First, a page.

Without further ado, the winners are:
Problem Object #1: Don't-Drop-Your-Pants Hanger
Winner: The Memory Hook by Marco Antonio Guardarrama Favela and Andres Felipe Carreño
What pushed the Memory Hook to the front was the simplicity of its design. The choice to use injection molded polypropylene—a strong, lightweight, cost-effective, and recyclable material—makes it easy to manufacture, and is a sustainable allocation of resources. And the simple flap design ensures that the pants aren't going anywhere. One concern is that the current design would still create a crease in pants. This could be solved by rounding off the plane that the pants rest on, and increasing the surface area. Ultimately, ease-of-use—you simply slide the pants into flaps—and sustainability carried the day.
Problem Object #2: Not Yo' Mama's Ironing Board
Winner: The Stironie Easel by Sejal Parekh
Sejal's design (the name is short for "steaming and ironing genie") is a completely new conception of the ironing board—turning the ironing surface upright creates the added functionality of a steaming platform, provides greater stability, and mitigates the problem of pesky electrical cords. With an eye on sustainability, the Stironie is constructed from the same materials that comprise existing ironing boards—no need to create costly new modes of manufacture. Though the size of the Stironie could be improved upon and the means of suspending the clothing may be an issue, this was the most innovative ironing board design.
Problem Object #3: A Great Coffee Cup that Doesn't Leave a Ring
Winner: The ëfuso by Toby R. Keeton
This category really struck a nerve in the Dwell community. It seems that people are sick and tired of rings from coffee mugs, and they demand justice. The ëfuso is an accessory to existing mugs that takes biomimetic cues from nature: It employs hollow channels and canals—similar to the xylem in plants—that take advantage of the cohesive properties of water to siphon off and store any liquid that leaves the mug, either from stirring or drinking. The design earned high marks for sustainability because it's made from repurposed tire rubber and it eliminates the need to replace existing mugs. Another advantage of the ëfuso is that it could be applied to all manner of hot-beverage receptacles—different size ceramic mugs, travel mugs, etc.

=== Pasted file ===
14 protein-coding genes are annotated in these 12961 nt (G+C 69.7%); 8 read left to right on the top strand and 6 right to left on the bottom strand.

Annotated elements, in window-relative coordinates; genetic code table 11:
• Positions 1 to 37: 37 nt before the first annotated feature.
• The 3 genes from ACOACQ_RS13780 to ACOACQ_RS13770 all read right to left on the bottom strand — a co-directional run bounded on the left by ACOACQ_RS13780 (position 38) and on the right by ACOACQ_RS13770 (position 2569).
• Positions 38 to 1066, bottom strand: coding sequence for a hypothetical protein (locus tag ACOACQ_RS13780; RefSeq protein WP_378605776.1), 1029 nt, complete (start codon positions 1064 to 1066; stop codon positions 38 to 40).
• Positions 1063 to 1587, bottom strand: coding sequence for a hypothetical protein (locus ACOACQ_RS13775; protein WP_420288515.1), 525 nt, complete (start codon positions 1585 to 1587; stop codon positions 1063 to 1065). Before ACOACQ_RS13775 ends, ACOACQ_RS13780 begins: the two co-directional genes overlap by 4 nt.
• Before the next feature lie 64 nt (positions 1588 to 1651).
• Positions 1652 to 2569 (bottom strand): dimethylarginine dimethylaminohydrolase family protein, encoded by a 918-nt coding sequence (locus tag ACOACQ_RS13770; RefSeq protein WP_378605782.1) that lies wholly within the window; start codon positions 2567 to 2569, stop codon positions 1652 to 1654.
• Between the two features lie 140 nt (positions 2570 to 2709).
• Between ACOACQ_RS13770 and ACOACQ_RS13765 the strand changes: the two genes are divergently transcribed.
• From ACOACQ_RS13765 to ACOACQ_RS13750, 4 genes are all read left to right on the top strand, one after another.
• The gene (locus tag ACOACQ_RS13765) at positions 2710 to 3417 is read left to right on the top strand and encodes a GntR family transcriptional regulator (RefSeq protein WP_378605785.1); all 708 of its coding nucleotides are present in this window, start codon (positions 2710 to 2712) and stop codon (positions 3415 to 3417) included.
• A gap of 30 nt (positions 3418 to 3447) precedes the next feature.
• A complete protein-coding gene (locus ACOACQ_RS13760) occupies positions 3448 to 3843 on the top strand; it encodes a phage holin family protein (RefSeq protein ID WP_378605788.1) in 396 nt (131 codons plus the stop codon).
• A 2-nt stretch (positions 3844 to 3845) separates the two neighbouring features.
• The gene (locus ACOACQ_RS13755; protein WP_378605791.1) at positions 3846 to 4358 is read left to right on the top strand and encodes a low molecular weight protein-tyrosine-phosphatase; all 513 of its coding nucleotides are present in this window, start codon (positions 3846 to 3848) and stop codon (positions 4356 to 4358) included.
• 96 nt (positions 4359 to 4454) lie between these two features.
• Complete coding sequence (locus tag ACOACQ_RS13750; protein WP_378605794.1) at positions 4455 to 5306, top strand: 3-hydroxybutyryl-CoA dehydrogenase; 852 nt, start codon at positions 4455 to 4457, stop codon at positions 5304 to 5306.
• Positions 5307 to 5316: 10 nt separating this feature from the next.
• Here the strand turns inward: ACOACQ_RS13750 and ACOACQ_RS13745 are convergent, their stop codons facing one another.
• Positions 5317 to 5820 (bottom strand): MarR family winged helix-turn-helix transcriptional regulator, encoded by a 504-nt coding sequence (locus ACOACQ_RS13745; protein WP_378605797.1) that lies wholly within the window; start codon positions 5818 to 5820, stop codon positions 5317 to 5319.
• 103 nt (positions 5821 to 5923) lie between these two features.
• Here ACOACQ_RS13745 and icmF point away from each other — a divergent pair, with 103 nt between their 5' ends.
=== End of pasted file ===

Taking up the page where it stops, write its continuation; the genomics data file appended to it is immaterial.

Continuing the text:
Congratulations to Marco, Sejal, and Toby! Each Innovate it! winner will receive a $750 cash prize from Volkswagen CC and two VIP tickets to Dwell on Design, the West Coast's largest modern design event, held in Los Angeles on June 26-28, 2009.
Thanks to all who put their time and energy into their submissions for this contest. We had fun with it, and we hope you did too.
Illustration by Tyler Johnson of Nomad Ink
Keven Matsuzaka is a renaissance man and a discerning aesthete. His aesthetic includes pilasters and consuls. And he's a food scrutinizer.